Section 31-303 does not provide that the claimant must demonstrate prejudice. “When the language of a statute is plain and unambiguous, we need look no further than the words themselves because we assume that the language expresses the legislature’s intent.” Davis, supra, at 844 (citations omitted). Section 31-303 provides claimants with a “legal right to receive timely payment” (Davis, supra, at 851) and imposes a twenty percent penalty for a late payment. As the statute does not require prejudice, and indeed does not even mention prejudice, we find no merit to the respondent’s argument that prejudice must be demonstrated by the claimant under § 31-303.

Finally, we will address the respondent’s Motion to Submit Additional Evidence to this board. In its motion, the respondent seeks to present evidence that the claimant did not suffer any prejudice as a result of the late payment. As discussed above, prejudice is not a factor in § 31-303 and thus such evidence is not material. Also in its motion, the respondent seeks to present evidence that counsel for the respondent did not receive “actual notice that a formal hearing was scheduled. . . on November 4, 1997.” The respondent’s argument regarding lack of notice was decided by the trial commissioner in his denial of the respondent’s Motion to Open Record, Take Additional Evidence, and Modify Finding and Award. As stated above, this Board finds no error in the trial commissioner’s ruling, where, as here, notice was sent to the correct addresses of the Office of the Attorney General, to the employer, and to the Administrator of the self-insured employer.3 The respondent’s Motion to Submit Additional Evidence is thus denied.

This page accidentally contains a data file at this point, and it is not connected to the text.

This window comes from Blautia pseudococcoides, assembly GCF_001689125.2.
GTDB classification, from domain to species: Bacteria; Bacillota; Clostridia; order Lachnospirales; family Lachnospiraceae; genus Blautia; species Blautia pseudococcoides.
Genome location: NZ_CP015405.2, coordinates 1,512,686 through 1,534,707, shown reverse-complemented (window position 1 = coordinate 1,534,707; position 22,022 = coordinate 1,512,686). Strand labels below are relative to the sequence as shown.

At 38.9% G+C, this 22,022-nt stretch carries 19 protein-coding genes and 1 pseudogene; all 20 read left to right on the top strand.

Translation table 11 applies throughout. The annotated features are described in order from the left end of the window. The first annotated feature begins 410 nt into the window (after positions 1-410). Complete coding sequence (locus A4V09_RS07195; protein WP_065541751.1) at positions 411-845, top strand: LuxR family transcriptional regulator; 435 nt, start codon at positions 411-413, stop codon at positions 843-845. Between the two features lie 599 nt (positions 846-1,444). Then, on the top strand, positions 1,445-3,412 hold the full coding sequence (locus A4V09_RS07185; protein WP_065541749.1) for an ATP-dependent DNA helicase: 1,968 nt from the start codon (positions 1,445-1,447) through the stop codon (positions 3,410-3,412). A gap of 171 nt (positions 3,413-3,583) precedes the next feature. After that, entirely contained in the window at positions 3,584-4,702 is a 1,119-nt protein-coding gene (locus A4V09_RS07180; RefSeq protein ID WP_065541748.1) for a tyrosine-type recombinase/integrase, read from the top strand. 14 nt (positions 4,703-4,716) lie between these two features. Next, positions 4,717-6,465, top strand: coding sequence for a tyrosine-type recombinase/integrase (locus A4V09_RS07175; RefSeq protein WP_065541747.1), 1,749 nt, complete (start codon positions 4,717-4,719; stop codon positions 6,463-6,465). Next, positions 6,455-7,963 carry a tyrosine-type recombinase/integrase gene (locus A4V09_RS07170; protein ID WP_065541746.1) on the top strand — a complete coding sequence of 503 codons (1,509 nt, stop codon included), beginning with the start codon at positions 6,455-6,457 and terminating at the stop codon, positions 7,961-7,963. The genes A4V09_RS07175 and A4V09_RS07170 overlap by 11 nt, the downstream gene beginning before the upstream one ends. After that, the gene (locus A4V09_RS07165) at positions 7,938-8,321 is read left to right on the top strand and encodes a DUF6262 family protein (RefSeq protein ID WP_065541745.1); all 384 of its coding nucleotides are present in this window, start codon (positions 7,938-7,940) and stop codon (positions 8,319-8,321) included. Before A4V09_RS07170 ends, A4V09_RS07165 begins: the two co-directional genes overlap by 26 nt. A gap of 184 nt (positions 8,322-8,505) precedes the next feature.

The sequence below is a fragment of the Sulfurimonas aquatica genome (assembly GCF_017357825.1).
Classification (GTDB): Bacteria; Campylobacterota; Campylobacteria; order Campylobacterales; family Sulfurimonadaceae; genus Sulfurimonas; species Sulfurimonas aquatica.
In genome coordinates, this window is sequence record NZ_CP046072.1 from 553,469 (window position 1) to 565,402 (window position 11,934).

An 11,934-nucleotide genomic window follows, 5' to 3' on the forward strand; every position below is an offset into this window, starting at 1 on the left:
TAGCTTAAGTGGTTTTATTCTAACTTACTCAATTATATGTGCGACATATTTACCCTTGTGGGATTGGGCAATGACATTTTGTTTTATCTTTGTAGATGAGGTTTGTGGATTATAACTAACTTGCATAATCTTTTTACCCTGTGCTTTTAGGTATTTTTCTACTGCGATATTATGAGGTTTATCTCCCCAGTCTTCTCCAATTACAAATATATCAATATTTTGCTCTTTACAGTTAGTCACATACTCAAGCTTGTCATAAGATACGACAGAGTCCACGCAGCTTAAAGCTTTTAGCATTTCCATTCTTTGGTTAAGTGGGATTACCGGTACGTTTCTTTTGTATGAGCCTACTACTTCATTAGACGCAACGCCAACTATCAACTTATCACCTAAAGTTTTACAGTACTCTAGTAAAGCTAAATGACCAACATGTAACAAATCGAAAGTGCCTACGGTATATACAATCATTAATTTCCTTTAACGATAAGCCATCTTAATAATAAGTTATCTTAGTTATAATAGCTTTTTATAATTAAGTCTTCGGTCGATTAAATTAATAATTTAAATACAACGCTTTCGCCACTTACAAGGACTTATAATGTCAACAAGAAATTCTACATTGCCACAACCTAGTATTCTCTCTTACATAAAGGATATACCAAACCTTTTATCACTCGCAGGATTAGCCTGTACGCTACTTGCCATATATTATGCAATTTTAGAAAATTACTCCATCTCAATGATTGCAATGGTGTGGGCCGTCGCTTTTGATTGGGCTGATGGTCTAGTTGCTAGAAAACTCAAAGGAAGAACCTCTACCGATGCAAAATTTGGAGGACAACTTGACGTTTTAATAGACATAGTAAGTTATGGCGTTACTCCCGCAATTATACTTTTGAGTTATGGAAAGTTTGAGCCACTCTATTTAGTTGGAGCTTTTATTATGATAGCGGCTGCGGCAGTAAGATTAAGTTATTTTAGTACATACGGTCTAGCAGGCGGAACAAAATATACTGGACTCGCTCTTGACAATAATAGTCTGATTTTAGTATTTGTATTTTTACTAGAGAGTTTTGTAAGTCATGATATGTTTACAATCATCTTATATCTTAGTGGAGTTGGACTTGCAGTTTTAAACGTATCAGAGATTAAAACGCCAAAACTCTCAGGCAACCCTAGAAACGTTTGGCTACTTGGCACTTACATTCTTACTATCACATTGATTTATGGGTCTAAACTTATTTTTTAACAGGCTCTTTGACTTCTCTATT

We affirm the penalty imposed by the trial commissioner pursuant to § 31-303; and we affirm the trial commissioner’s denial of the respondent’s Motion to Open Record, Take Additional Evidence, and Modify Finding and Award.